Tuesday, October 26, 2004

60 Years of… Something Better Than Before

On the night of October 26th 1944 units of 20th and 26th Division of Peoples' Liberation Army of Yugoslavia have entered Split.

This wasn't the end of World War II in this town – German explosive boats penetrated Split harbour in an unsuccessful attempt to sink British cruiser in Split harbour on February 12th 1945 – but it was nevertheless one of the most important events in this town's history – it marked the end of one era and start of another.

For the next 46 years this event was celebrated as "liberation". From 1990 onwards that event was officially ignored or described as "occupation" and "tragedy" by those who took arrival of democracy as an excellent opportunity to settle some score with those who were on the winning side of WW2.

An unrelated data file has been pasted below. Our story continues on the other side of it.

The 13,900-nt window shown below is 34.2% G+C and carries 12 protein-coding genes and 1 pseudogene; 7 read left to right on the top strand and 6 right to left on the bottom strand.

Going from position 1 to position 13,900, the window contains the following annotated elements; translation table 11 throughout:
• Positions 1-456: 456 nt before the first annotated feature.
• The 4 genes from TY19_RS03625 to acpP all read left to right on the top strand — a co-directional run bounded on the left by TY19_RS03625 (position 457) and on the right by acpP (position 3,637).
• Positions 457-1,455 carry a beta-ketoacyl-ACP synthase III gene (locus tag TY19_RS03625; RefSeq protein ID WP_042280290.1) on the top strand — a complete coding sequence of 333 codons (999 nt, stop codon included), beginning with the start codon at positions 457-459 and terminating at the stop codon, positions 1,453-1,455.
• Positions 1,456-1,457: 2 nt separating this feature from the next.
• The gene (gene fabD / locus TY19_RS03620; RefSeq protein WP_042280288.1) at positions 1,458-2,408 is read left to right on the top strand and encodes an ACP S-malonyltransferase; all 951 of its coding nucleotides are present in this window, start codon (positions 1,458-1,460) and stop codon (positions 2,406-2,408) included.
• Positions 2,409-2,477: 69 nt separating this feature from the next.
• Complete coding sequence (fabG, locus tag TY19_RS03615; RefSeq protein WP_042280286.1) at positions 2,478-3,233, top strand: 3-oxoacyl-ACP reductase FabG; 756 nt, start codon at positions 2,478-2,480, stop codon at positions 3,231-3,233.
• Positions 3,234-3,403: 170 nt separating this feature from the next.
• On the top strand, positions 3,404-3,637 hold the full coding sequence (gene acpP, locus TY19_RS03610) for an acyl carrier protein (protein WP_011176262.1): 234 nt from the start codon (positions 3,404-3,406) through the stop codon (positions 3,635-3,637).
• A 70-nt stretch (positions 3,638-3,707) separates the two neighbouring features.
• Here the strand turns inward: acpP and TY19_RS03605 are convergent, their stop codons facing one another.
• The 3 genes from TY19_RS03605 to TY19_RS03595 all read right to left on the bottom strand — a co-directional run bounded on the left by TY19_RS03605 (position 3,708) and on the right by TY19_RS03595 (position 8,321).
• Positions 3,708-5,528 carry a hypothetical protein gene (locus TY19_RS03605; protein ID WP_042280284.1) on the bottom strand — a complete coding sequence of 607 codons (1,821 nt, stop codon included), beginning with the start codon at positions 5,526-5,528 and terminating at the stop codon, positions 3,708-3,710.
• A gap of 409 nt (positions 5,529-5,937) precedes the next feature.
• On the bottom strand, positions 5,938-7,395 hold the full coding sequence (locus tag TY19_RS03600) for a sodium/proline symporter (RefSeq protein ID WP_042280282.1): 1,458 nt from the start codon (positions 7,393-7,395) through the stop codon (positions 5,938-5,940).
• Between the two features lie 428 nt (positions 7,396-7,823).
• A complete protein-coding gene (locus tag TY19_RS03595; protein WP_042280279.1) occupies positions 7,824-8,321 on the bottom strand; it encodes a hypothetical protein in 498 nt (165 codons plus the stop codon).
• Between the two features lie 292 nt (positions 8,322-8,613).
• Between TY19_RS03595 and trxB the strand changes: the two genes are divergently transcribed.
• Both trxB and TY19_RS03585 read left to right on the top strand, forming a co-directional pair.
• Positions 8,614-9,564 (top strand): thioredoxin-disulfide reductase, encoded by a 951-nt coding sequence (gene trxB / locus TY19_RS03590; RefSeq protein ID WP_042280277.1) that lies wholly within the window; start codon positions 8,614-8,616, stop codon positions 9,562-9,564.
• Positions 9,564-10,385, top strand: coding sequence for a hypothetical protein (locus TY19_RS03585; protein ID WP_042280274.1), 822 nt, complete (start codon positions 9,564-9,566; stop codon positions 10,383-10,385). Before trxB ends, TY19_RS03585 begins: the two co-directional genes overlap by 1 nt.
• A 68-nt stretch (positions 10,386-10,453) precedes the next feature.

However, with proper historical context, word "liberation" might not be the best way to describe what October 26th 1944 meant for Split, but it is much more appropriate than "occupation". Many of the liberators were home boys – Dalmatian Croats, who had filled the ranks of Tito's Partisan army with enthusiasm unmatched by any other ethnic and regional group of former Yugoslavia. Few months later city of Split would become provisional capital of Federal State of Croatia, the entity that would ultimately become today's Republic of Croatia. Finally, on October 26th 1944 Split was taken from the forces that wanted, if their ideology and practice was to be believed, to transform most of its citizens into sub-human slaves and have Split – the second largest city of Croatia – as part of another country.

This year, for the first time since Croatia became independent, City of Split has sent its officials to mark 60th anniversary of that event on the ceremony held in local theatre.

Perhaps this is one of the signs that World War II is finally coming to an end in Croatia.


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